Miami (AFP) - Prehistoric women had stronger arms than modern-day rowers, likely due to the rigours of early farming which included tilling fields and grinding grain by hand, researchers said on Wednesday (Nov 29).
The study in the journal Science Advances is the first to compare the bones of women who lived 7,000 years ago in Central Europe to women of today - specifically championship rowers and British college students.
Previous studies have compared female to male bones, but this approach likely underestimated the workload of women because men's bones "respond to strain in a more visibly dramatic way than female bones," said the report.
Repeated exercise, or lack of it, can affect bone density, curvature and shape.
Researchers found that the arm bones of Neolithic women - who lived from 7,000 to 7,400 years ago - were 11-16 per cent stronger for their size than rowers from the elite Cambridge University Women's Boat Club.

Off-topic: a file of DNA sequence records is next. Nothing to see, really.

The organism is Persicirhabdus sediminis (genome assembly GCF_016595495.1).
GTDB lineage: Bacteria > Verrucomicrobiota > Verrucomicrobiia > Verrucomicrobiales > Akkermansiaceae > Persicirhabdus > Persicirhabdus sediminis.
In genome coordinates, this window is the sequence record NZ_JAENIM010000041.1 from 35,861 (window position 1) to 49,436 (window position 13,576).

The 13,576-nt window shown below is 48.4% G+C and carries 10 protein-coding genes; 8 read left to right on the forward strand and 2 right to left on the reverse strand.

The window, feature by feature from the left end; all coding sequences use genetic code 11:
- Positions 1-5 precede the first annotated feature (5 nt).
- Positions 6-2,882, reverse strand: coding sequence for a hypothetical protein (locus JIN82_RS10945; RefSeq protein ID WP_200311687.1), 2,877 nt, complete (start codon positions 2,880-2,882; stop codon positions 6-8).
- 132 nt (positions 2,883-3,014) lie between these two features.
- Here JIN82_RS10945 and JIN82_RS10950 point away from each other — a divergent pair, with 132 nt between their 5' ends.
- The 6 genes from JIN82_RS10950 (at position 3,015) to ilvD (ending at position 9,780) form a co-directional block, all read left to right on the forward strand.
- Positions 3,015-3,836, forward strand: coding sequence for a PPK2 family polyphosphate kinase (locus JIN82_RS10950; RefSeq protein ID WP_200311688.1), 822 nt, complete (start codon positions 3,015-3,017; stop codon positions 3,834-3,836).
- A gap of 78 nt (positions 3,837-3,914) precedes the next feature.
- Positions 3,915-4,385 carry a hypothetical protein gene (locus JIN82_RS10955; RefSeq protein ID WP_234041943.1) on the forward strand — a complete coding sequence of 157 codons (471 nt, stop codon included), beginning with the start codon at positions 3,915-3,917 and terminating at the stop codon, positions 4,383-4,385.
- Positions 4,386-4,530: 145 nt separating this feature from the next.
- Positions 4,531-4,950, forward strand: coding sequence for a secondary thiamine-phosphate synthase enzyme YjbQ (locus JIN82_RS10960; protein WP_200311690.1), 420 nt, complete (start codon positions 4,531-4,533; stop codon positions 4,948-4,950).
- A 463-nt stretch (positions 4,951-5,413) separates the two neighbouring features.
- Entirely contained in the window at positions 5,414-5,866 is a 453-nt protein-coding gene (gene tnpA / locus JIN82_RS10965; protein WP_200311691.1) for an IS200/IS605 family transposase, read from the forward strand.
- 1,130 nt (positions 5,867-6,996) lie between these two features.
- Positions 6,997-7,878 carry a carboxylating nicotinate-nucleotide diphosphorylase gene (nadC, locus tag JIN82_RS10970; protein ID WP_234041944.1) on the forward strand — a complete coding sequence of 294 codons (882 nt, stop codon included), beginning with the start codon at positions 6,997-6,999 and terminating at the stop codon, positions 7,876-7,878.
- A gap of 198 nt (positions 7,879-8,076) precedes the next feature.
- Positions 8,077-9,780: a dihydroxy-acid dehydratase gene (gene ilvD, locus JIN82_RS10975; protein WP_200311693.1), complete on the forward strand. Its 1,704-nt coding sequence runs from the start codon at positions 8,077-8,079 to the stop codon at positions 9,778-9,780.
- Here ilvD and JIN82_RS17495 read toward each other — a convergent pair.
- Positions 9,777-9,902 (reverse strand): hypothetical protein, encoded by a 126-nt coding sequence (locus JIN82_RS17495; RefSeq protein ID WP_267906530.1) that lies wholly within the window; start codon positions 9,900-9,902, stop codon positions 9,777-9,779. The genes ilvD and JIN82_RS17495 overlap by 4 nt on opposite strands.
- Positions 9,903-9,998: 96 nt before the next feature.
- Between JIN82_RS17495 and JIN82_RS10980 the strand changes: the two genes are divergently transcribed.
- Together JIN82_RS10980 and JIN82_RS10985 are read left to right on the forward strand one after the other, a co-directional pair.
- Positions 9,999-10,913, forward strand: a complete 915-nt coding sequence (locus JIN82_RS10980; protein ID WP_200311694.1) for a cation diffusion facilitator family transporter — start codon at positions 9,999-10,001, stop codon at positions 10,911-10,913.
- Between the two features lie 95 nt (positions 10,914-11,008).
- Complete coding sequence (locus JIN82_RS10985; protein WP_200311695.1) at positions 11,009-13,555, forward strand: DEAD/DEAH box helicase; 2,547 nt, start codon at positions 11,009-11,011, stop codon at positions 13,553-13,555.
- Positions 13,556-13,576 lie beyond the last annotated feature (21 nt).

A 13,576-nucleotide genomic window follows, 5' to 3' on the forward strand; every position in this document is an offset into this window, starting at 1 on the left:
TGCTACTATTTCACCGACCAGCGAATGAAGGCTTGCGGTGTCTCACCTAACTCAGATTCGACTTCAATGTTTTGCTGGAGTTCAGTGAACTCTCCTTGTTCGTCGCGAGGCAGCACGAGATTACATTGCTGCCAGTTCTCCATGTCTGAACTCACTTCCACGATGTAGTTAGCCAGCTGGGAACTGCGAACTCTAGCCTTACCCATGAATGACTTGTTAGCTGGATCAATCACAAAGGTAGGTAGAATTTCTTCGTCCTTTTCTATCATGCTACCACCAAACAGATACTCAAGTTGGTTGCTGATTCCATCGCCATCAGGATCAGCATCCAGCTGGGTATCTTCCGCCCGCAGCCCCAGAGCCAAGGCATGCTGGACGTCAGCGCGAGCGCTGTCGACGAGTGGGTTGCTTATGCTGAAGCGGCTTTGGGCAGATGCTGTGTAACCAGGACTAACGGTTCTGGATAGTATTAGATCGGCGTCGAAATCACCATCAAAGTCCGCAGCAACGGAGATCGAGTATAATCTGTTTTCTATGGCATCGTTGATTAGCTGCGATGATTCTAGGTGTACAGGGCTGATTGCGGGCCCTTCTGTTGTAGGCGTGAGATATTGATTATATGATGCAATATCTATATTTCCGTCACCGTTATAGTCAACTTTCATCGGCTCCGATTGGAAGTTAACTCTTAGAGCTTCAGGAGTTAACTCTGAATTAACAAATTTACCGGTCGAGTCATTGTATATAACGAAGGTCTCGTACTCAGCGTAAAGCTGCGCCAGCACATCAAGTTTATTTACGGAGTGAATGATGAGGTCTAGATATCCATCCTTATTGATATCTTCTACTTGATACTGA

These rowers are mostly in their early twenties and have been training for seven years. Each week they practice for 21 hours and row an average of 120 km.
The primitive female farmers' arms were almost 30 per cent stronger than typical Cambridge students, said the report.
"By interpreting women's bones in a female-specific context we can start to see how intensive, variable and laborious their behaviours were, hinting at a hidden history of women's work over thousands of years," said lead author Alison Macintosh of Cambridge University.
Unlike rowers, who perform repetitive motions, prehistoric women performed such a vast scope of tasks that researchers found it difficult to identify any one particular activity from analysing their bones.
"Prior to the invention of the plough, subsistence farming involved manually planting, tilling and harvesting all crops," said Macintosh.
"Women were also likely to have been fetching food and water for domestic livestock, processing milk and meat, and converting hides and wool into textiles."
A major component of female work was also converting grain into flour, using two large stones called a saddle quern.
"Our findings suggest that for thousands of years, the rigorous manual labour of women was a crucial driver of early farming economies," said senior study author Jay Stock, a researcher at Cambridge University.
"The research demonstrates what we can learn about the human past through better understanding of human variation today."